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Analysts from LendingTree calculated that the national average card debt among people carrying unpaid balances was $6,569. Meanwhile, a CreditCards.com study released this week showed that nearly two-thirds of credit-card debtors have been carrying a balance for at least a year.

If you’re constantly facing credit-card bills — never zeroing balances after big purchases or just the regular monthly spend — then carrying credit-card debt isn’t some temporary way to get by, it’s an ongoing part of your financial strategy.

Good luck with that, because high prices and higher rates will make it harder to pay off going forward, adding years to how long it takes to zero a bill by paying at or near minimum levels.

Worse yet, much as you can try deflecting the blame for the situation to the economy and rising prices, most credit-card debt issues are of the borrower’s own making.

Yes, dollars don’t go as far now as they did a year ago. But that doesn’t just apply to goods you buy, it also affects the interest you owe. If you have $5,000 in credit-card debt and are making $500 monthly payments trying to bring the balance down, less of your money now goes to principal (unless you have a fixed-rate card).

Your behavior may not have changed, but your pay-off date is further out and your efforts have become less effective.

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The good news, if there is any, is that thus far consumers appear to be keeping up with the bills. Delinquency levels are low relative to history, and the debt-to-income ratio is not exceptionally high.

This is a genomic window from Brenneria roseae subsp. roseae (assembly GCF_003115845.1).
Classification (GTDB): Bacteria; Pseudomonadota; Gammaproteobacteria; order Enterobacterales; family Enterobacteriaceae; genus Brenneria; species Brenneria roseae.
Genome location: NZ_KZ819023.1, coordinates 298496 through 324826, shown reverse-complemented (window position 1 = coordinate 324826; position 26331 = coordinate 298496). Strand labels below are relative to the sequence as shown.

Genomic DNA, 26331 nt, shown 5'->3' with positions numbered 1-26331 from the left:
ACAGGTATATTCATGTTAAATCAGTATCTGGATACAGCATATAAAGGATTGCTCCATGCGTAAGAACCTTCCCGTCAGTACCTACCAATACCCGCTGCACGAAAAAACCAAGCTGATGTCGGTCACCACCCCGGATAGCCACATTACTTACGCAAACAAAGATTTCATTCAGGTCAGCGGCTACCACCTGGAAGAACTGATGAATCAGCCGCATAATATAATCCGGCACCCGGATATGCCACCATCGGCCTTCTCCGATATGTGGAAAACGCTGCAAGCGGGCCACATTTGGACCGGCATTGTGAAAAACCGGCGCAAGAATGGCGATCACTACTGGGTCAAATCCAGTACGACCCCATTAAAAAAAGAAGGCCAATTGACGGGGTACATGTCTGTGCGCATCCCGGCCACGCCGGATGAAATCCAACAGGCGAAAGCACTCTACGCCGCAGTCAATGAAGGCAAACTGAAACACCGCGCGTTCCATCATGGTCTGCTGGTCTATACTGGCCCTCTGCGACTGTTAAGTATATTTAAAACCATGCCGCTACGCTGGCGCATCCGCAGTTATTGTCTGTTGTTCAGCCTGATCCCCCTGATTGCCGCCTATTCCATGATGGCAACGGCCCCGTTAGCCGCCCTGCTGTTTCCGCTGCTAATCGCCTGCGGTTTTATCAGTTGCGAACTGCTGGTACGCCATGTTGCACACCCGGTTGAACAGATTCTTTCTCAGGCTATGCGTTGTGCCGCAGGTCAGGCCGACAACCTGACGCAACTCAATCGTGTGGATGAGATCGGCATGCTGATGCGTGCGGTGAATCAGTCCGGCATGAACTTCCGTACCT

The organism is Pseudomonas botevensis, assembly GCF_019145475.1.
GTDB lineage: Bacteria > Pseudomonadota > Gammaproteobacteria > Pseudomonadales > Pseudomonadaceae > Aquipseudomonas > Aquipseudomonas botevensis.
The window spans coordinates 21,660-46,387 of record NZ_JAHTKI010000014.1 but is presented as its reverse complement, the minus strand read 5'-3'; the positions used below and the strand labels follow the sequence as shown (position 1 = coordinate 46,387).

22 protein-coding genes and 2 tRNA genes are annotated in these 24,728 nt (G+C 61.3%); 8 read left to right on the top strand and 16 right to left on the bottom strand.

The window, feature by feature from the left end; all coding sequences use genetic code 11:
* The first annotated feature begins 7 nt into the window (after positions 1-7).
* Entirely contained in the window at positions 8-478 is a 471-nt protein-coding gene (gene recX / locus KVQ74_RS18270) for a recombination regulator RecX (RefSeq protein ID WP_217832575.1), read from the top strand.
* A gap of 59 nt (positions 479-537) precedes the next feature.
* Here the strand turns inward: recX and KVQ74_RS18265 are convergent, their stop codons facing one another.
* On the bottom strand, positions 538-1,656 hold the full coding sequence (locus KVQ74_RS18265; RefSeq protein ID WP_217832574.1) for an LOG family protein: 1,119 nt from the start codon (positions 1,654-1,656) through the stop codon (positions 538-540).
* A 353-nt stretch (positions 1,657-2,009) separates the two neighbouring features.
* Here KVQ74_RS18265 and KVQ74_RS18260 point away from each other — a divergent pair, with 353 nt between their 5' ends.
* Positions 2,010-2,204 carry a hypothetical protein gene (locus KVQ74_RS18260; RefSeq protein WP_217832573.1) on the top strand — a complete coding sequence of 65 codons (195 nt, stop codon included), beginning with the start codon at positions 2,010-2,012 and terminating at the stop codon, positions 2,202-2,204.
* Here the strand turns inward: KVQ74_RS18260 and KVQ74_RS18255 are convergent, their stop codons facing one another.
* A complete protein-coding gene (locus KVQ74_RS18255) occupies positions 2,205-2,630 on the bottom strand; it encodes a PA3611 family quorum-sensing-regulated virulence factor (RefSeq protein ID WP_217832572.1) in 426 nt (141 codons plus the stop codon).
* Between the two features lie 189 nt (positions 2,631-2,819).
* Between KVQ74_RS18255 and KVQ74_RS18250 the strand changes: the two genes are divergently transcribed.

That could change overnight, however, as the cumulative effects of a more costly everyday life keep banging on our doors.

With that in mind, consumers must refine their spending and hack away at any high-interest debts.

With so few investment products currently holding the promise of double-digit returns, anyone with debt to pay off should consider “investing” into the pay-down as a good return on their money.

Making progress is hard with inflation running north of 8 percent, so write down all debts, track your spending and see where you can make cuts on the expenditures side of the ledger to improve the outlook on what you owe.

The trade-offs can be tough, but consider whether the debt is causing more pain — monetary or emotional — than the spending cutbacks; if so, attack the debt.

Consider refinancing wherever feasible. There are still some available low-rate balance-transfer offers; consider moving credit-card balances, but beware of transfer fees, and of what costs will become if you can’t pay the debt off before the teaser rate expires and the normal rate comes along to kick your butt.

Look at timing any major purchases, and weigh financing options before you head to the store or dealership. Monitor your credit score; the more progress you can make to improve it now, the more it can help you if you need to look for a refinancing deal down the road.